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BTS makes history as first Korean act to headline ‘MTV Unplugged’


BTS on ‘MTV Unplugged Presents: BTS.’ (Photo: MTV)

On Tuesday night, unstoppable K-poppers BTS continued to break barriers, when they became the first Korean act to star in their own standalone U.S. MTV Unplugged special — going down in televised pop history alongside the likes of Pearl Jam, LL Cool J, Mariah Carey, Eric Clapton, Tony Bennett, Lauryn Hill, and of course, Nirvana.

Admittedly, the half-hour one-off special, filmed in South Korea, wasn’t all that unplugged, at least in the series’ traditional ’90s sense. It started off with the boy band crooning “Telepathy” in an old-school basement rec room, followed by “Blue & Grey” in a sunlit greenhouse, both performances accompanied by lushly orchestrated tracks; later on, a couple cords could definitely be spotted trailing from their backing band’s apparently electric instruments. But MTV Unplugged Presents: BTS nonetheless presented BTS in a new light, stripping back their usual glossy production and super-stylized choreographed, and putting the focus on the soulful Seoul group’s smooth septuple harmonies.

The special also emphasized BTS’s unknown-to-the-uninitiated songwriting skills, as the show took a page from another famous Viacom franchise, VH1 Storytellers, with two group members opening up about their specific contributions to the two above-mentioned hits. Suga — recently recovered from his November 2020 shoulder surgery and delighted to be performing again, even if it wasn’t in front of the group’s usual nightly live audience of thousands — spoke about his “Telepathy” inspiration, stating: “We’re in a situation where we can’t meet our fans around the world in person due to COVID-19, so the song’s lyrics describes our current situation of temporarily being apart from each other. … I had to work on our album BE, and while I was listening to some older demos I came across this and thought, ‘This could be good!’ I finished writing the lyrics on the spot, turned it in, and it made it to the album.” Later, group member V, a co-writer on “Blue & Grey,” also spoke about the past difficult and lonely year, explaining, “I tried to express my inner sadness and uncertainty, so I translated the feeling of burning out as ‘blue’ and the sadness of not being able to see ARMY as ‘grey.’”

Of course, while MTV Unplugged Presents: BTS might have converted some doubters into admirers and casual fans into superfans, the millions of ARMY members (a.k.a. diehard BTS devotees) who tuned in Tuesday from around the globe were already well aware that Suga, V, and their fellow BTS mates J-Hope, Jimin, Jin, Jungkook, and RM are accomplished vocalists and composers. That is why the entire MTV special was dedicated to the ARMY — with BTS repeatedly expressing their disappointment and frustration over not being able tour their recent BE album due to the coronavirus pandemic, mingled with their gratitude for the unprecedented Unplugged opportunity and hopes for a return to normalcy in 2021. (“This situation where we can’t see each other is very difficult for us, and makes us question what we are doing,” was one particularly somber confession.) So, that was why BTS planned an Unplugged surprise for their ARMY, debuting their angelic cover of Coldplay’s power ballad “Fix You,” a song that had personally comforted them throughout 2020.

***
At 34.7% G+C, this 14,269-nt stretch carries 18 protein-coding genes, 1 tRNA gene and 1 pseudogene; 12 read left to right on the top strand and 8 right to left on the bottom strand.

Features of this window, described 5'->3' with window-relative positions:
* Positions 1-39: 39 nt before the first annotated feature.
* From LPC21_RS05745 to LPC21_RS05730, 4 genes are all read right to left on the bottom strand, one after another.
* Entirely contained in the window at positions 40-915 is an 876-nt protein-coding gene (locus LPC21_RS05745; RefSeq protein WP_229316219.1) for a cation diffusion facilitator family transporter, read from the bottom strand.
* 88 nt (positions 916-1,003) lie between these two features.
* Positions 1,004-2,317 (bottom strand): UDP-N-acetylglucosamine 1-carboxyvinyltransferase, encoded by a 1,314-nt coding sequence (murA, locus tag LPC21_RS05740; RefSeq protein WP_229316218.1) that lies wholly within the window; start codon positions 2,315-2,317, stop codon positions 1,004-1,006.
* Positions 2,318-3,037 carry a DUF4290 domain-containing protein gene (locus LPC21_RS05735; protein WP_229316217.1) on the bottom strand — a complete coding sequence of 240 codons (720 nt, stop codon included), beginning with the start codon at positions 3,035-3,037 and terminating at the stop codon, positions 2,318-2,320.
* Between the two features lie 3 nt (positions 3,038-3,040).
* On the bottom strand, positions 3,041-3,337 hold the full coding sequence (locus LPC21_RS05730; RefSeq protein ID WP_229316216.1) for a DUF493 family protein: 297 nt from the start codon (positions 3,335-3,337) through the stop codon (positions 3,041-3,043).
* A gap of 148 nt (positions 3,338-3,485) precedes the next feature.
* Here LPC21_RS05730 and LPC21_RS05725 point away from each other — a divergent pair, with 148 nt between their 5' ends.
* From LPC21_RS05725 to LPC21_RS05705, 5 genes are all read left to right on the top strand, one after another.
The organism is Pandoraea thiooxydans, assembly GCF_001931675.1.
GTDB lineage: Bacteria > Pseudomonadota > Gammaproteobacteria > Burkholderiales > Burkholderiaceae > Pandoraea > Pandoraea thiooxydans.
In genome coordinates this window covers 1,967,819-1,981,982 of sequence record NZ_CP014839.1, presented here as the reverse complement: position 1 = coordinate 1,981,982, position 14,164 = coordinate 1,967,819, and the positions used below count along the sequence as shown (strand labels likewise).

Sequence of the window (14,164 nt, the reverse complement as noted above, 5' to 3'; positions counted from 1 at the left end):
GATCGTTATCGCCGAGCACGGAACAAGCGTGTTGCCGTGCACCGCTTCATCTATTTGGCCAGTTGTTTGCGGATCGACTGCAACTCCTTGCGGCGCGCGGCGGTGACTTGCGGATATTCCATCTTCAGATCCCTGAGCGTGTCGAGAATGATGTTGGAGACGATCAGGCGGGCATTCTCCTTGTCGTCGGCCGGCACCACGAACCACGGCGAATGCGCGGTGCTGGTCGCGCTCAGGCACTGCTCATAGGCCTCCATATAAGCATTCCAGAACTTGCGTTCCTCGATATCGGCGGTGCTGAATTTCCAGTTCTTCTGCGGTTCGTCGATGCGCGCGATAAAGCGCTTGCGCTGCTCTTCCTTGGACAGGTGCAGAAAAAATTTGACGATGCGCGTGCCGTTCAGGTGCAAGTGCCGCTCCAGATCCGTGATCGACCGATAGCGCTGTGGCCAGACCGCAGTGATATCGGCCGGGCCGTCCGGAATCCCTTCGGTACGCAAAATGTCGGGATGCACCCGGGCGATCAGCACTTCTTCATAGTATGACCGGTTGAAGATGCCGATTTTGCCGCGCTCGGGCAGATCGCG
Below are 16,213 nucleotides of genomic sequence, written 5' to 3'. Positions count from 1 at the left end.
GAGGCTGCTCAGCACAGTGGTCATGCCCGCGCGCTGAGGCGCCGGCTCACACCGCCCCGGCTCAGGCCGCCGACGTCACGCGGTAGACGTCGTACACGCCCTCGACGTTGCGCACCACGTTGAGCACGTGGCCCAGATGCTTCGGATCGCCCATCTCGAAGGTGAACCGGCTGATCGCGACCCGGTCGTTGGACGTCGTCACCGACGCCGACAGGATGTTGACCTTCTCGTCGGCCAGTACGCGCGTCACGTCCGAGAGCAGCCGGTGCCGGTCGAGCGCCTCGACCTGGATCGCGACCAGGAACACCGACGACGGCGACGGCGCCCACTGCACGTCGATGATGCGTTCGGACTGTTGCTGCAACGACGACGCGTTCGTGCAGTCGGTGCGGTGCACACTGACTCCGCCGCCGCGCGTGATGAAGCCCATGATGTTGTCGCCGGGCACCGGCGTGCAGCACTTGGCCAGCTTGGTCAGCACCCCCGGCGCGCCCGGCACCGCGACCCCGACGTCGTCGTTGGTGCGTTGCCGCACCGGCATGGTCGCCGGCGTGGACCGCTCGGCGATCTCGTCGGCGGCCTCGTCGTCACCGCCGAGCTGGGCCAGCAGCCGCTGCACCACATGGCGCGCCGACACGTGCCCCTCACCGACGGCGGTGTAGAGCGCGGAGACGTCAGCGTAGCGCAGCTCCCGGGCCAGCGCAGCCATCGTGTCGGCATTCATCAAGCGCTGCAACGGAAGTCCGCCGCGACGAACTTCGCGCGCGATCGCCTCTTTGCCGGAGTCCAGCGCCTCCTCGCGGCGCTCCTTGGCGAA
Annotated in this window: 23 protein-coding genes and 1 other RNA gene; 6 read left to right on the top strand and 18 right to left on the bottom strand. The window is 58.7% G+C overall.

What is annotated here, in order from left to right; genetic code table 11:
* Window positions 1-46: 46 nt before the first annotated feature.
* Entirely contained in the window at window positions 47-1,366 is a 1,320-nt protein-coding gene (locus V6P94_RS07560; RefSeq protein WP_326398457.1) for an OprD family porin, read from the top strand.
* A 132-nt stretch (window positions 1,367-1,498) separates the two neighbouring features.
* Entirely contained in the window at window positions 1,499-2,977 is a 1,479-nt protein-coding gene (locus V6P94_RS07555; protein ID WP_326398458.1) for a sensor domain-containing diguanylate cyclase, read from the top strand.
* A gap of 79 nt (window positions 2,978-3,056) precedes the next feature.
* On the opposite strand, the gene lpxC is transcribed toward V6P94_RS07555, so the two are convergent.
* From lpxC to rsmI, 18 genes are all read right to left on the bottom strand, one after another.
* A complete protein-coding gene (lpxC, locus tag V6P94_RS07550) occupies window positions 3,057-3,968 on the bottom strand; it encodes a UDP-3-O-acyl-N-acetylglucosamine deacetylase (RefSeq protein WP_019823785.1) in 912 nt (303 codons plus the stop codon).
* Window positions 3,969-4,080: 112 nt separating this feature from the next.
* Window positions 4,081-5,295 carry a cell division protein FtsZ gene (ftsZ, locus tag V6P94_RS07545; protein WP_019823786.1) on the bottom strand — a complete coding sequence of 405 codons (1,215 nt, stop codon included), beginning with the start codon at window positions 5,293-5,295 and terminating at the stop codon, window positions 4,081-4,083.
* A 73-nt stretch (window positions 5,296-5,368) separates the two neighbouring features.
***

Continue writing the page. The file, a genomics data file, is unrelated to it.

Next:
It was only during BTS’s final two Unplugged numbers, the pandemic-inspired encouragement anthem “Life Goes On” and the undeniable bop of last summer, “Dynamite,” that the show settled into the more conventional Unplugged-style format established in the 1990s. As the group sat on stools, they were joined by a minimal backing ensemble — which, if not entirely acoustic, did lend both songs pleasantly jazzy, swingy arrangements. So, maybe this was more like MTV Jazzed, but it made the concept of BTS one day releasing an album of Great American Songbook standards seem like a fabulous and not unrealistic prospect.

Let’s just hope that if and when that happens, acoustic or not, BTS will be able to perform those jazz tunes live and in person for their devoted ARMY. Until then, this special will more than enough to tide fans over, as life goes on.

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